DAILY | Bresson, De Palma, and More
Plus, Scorsese on Powell and Pressburger, new biographies of Raymond Chandler and Marilyn Monroe, a Halloween mini-roundup, a couple of lists, news, and more. Earlier: Adrian Martin‘s new book, Julia Loktev’s THE LONELIEST PLANET, and Viennale 2012. Also, remembering Anita Björk,, Kôji Wakamatsu and Yash Chopra. Updated: CLOUD ATLAS, Carax’s HOLY MOTORS, Spielberg’s LINCOLN, Zemeckis’s FLIGHT, and Mendes’s SKYFALL. See a full list of Daily entries here.
“In a sense, his cinema is all about the localized representation from one shot to the next of the shock of simply existing.” That’s Kent Jones in the sixth installment of his ongoing conversation with B. Kite in Film Comment about Robert Bresson. There’s quite a bit in this must-read on Pickpocket, which leads us to 12’15″ of must-viewing: David Bordwell‘s video essay on Constructive Editing focuses on the 1959 film as well.
David Davidson collects a batch of recent and essential links related to Brian De Palma, recommends Chris Dumas’s book Un-American Psycho: Brian De Palma and the Political Invisible, and translates highlights from reviews of De Palma’s films that have so far appeared in this young century in Cahiers du Cinéma.
For the Guardian, Joe Queenan talks with Martin Scorsese about his life-long love for Michael Powell and Emeric Pressburger’s The Life and Death of Colonel Blimp (1943).
John Strausbaugh at the Chiseler on Robert Downey Sr.: “From the start he combined avant-garde technique and do-it-yourself impudence with a wacky sense of humor.”
Books. For the TLS, Michael Dirda reviews A Mysterious Something in the Light: A Life of Raymond Chandler: “As this new biography by Tom Williams reminds us, the chronicler of Southern California corruption is in multiple ways a hyphenated man, constantly apart or between, neither this nor that, both charming and weird.” And the TLS runs Michael Mason‘s 1976 review of Chandler’s screenplay for George Marshall’s The Blue Dahlia (1946). Also: Lidija Haas argues that, in Marilyn: The Passion and the Paradox, Lois Banner’s conclusion is the point at which she should have begun.
Halloween. John McElwee takes a look at how theaters sold Tod Browning’s Dracula in 1931, Dave Kehr rounds up recent horror releases on DVD and Blu-ray for the New York Times, Grady Hendrix recommends Richard Loncraine’s “subtle, sensitive, quivering, death-obsessed ghost story” The Haunting of Julia (1977) with Mia Farrow, Keir Dullea, and Tom Conti, and Dennis Cozzalio posts “The SLIFR Fearsome Halloween Classic Horror Frame-Grab Quiz (1933-1989).”
New York. The city is, of course, all but shut down, so Anthology Film Archives’ retrospective of the “strange and wonderful films” of Kidlat Tahimik, one of the godfathers of Filipino cinema,” may not be happening (screenings had been scheduled through tomorrow). Nonetheless, you’ll want to read Raya Martin‘s appreciation at Moving Image Source.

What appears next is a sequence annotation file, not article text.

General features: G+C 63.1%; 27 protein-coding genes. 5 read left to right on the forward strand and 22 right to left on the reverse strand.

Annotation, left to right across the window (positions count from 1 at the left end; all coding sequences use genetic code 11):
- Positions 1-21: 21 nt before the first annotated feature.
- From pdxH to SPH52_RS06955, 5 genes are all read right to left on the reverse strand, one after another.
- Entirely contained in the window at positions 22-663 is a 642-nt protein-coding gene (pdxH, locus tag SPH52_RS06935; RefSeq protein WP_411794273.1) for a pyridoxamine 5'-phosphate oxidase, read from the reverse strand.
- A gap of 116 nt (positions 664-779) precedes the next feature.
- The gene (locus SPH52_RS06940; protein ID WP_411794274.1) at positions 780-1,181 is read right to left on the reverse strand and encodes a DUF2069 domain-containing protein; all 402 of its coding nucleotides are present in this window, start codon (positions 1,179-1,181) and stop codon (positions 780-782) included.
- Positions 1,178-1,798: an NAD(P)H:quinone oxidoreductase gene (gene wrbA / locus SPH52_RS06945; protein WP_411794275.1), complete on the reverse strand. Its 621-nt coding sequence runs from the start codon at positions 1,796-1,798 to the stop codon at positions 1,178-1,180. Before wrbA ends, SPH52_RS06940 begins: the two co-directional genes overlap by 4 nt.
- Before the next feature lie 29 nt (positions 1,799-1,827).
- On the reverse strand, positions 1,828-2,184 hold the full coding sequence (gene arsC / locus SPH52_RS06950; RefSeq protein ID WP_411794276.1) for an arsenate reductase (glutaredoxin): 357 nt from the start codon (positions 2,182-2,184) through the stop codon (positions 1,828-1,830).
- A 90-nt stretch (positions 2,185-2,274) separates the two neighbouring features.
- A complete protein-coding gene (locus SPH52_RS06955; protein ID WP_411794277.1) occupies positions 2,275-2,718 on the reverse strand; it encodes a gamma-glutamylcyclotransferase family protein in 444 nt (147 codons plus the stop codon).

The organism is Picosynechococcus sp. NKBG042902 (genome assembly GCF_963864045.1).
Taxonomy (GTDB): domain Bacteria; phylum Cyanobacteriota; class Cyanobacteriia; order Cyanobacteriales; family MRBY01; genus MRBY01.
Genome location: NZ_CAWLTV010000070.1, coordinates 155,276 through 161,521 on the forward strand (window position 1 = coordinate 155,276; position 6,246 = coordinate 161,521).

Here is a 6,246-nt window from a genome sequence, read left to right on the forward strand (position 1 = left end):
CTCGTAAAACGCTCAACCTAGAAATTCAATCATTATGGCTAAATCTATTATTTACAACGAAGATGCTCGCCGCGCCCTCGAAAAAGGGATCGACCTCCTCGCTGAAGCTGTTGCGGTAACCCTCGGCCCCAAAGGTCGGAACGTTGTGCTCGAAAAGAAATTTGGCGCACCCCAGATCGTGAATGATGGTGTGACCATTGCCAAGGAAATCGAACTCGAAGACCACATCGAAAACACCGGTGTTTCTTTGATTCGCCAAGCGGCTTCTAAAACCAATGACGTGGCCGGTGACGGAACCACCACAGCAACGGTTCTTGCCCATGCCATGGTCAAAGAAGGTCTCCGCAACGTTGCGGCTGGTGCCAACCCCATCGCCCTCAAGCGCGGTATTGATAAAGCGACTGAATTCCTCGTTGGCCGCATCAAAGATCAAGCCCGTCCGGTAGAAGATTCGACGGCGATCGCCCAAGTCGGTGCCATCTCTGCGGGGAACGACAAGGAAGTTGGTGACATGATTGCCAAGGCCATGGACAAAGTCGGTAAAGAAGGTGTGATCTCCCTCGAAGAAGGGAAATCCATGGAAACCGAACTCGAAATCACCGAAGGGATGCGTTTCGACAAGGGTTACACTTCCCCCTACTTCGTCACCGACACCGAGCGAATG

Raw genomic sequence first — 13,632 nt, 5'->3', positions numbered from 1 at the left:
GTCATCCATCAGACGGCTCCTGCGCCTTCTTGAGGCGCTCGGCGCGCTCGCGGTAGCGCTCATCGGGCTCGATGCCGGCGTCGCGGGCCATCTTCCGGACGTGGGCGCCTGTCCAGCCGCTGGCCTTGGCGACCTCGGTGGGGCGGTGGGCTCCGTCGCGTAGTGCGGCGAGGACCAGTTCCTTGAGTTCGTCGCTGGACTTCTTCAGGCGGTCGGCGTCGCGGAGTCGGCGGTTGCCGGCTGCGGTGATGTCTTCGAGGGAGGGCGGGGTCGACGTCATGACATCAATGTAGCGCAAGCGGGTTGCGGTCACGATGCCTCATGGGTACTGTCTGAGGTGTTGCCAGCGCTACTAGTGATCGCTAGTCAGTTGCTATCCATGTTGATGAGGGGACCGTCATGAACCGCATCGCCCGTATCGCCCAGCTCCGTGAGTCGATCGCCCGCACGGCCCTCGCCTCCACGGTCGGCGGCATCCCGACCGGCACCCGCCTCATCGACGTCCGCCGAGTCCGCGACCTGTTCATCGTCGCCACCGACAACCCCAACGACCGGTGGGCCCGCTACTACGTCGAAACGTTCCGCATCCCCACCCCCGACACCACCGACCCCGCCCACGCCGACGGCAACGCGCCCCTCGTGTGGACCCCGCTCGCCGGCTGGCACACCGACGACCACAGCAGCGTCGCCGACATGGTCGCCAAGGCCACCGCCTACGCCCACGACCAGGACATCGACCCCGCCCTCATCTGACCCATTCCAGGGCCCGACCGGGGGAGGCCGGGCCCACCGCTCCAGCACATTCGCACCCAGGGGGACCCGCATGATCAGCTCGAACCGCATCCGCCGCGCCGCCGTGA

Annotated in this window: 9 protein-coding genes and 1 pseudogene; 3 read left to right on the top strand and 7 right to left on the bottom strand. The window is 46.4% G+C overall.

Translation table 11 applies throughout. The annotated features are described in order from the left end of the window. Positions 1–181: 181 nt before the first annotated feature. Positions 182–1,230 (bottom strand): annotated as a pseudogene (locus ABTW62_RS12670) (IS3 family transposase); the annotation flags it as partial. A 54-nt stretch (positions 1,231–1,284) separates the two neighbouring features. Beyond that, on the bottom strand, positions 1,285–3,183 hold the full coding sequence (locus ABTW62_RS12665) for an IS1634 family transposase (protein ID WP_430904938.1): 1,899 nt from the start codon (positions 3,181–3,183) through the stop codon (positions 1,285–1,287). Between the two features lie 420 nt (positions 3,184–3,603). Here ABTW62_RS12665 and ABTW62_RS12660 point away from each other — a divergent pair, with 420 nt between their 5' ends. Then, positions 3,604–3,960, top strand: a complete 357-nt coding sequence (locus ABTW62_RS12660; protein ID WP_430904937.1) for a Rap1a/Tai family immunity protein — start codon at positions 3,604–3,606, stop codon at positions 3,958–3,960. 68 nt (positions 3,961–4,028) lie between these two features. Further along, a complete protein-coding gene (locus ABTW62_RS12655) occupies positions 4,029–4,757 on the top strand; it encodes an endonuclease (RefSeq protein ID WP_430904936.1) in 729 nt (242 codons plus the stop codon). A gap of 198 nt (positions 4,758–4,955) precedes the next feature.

San Francisco. “There isn’t a day between now and Thanksgiving in which at least one film festival can’t be found somewhere here on Frisco Bay.” Another big, big roundup from Brian Darr.
London. Robert Hamer’s It Always Rains on Sunday, screening as part of the BFI’s Dark Ealing series, is “a film suffused with resignation and realism,” writes Graham Fuller at the Arts Desk. “That’s not to say the 1947 classic is monotonous: how could it be when it’s a bickering domestic drama, a panoramic portrait of Bethnal Green street culture, and a thriller that draws on French poetic realism and American film noir?” More from the Observer‘s Philip French.
In the works. “What a killer cast George Clooney has put together for The Monuments Men, the period drama he will direct in a co-production between Sony Pictures and 20th Century Fox,” reports Deadline‘s Mike Fleming. “Clooney will star with Skyfall‘s Daniel Craig, Bill Murray, Cate Blanchett, The Artist’s Jean Dujardin, Argo‘s John Goodman, Hugh Bonneville and Bob Balaban.”
Obit. “No composer of the modern age was more haunted by the past than Hans Werner Henze, who has died in the eastern German city of Dresden, at the age of 86,” writes Andrew Clark in the Financial Times. “Henze spent most of his life grappling with Germany’s musical tradition on one hand and trying to exorcise its Nazi past on the other. And yet, of all the leading lights of the postwar era, none contributed as much to the future as Henze did—by encouraging young talent and leaving a performable oeuvre.” At Revolver (and in German), Christoph Hochhäusler notes that Henze worked with Alain Resnais and Volker Schlöndorff, among many other filmmakers, and posts a passage from Schlöndorff’s recollections of working with the composer on The Lost Honor of Katharina Blum (1975).
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